The New Gastronome

Living with Food Restrictions

**Trigger Warning: Eating Disorders** 


Intensive agriculture, chemicals, and the industrialised food industry have created basic foods – bread, milk, meat, and vegetables – that are environmentally and socially unhealthy. At the same time, the vast amount of ultra-processed foods in our supermarkets often have little nutritional value, causing many people to pay more attention to their diets. An idea that has recently been put under the spotlight by the broken food system, as well as societal body standards, and an increase in diet-related diseases. While not a bad concept per se, in this article, I want to dig into the negative side effects of this movement while trying to understand how it can affect a person’s mentality towards food. 


I will explore the stories of three women who, for different reasons, decided to change to a seemingly healthier, more restrictive diet. I will investigate what led these women to their new diet, the physical, mental and social effects it had on them, and how they feel about certain kinds of food now. 


Diana: A Restrictive Diet to Heal Gut Issues? 

Diana lives with her parents in Guimarães, Portugal. She is 28 years old and started dieting when she was a teenager, even though she grew up in a family that always had vegetables and seemingly healthy choices on the table. Her wish to be skinnier and more self-confident made her go on some crazy diets – as she put it – that mainly consisted of cutting carbohydrates and eating a lot of salads. In 2013, she started feeling sick, experiencing stomach pains, bloating, discomfort, and constant cramps, which led to a diagnosis of ulcerative colitis and a strict dietary and medication plan. She had to stop eating spicy foods, chocolate, greens, and alcohol and kept dieting even though her doctors allowed her to eat all other foods. She still ate with her family and friends and made exceptions for cakes and other treats during special holiday meals. The medication worked well for the first four years but failed shortly after, so Diana decided to take care of her health herself. She bought books, read blog posts, and followed health influencers on social media to start her journey of recovery. To achieve what she thought would be the perfect healthy diet, she also decided to cut out lactose, gluten, fried food and sugar on top of her previous restrictions, but nothing seemed to work, and she continued to feel bad.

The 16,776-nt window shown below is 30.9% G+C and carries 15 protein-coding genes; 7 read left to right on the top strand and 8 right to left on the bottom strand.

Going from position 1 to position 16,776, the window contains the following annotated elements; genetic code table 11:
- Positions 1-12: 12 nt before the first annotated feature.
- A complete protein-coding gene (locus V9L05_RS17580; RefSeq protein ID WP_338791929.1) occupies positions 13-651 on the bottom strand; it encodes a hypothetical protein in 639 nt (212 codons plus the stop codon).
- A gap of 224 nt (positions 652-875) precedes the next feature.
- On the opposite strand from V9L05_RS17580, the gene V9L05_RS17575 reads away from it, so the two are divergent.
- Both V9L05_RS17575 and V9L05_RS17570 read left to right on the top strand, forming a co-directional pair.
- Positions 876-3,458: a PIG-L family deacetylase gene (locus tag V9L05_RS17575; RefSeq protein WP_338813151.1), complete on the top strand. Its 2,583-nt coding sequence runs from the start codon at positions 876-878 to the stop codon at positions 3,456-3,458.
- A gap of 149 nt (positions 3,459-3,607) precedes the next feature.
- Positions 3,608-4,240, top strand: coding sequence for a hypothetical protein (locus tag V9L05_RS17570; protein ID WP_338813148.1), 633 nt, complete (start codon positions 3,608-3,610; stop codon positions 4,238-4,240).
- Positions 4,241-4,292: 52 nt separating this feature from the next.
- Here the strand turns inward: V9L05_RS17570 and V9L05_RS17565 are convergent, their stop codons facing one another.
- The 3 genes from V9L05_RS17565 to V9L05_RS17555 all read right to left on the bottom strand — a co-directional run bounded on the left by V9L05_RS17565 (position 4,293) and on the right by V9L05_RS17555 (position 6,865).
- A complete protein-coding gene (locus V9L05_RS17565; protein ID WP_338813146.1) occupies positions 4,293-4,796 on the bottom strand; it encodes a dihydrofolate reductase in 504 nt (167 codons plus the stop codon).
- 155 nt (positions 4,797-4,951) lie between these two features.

Diana stopped eating with her friends and brought her own food to any social events, aware that she could not eat with them without suffering stomach cramps as a consequence. Naturally, these restrictions influenced her mood, and Diana increasingly felt down, without any willingness to eat or meet her friends and often ended her day crying in bed. “There were a lot of very hard moments”, she told me but, luckily, various natural doctors helped her with her disease. She took food more seriously as a way of healing and learned which foods negatively affected her, consequently excluding those specific foods alongside gluten, dairy, and red meat from her diet. 


“Even though she has been in therapy, she still rationalises the process of eating and envies her friends for being able to eat exactly what they want without thinking about whether the meal will be good for them or make them gain weight.”


Now, Diana has complete control over what she eats in a day, shopping for the special products she needs like seeds, gluten-free oats, plant-based milk, nuts and nut butter, dried fruits, quinoa, millet and co. Her favourite meal of the day is breakfast, which consists of lemon water, scrambled eggs, chia pudding or oat pancakes with fresh fruits. She always brings her own lunch to work, but she no longer brings her own food when she goes out with her friends because, thanks to therapy, she feels safe to try new things now. When she eats dinner at home, she eats it alone as her family prefers to eat around 20:30, which is too late for her. Nevertheless, Diana considers each meal a special and meaningful moment and is trying to move away from her extremely restrictive diet, as she still cannot eat intuitively and without thinking. Even though she has been in therapy, she still rationalises the process of eating and envies her friends for being able to eat exactly what they want without thinking about whether the meal will be good for them or make them gain weight. After all these years, she has a hard time even knowing what she wants, but on the rare occasions she has tried to choose without overthinking, she said she felt light and happy.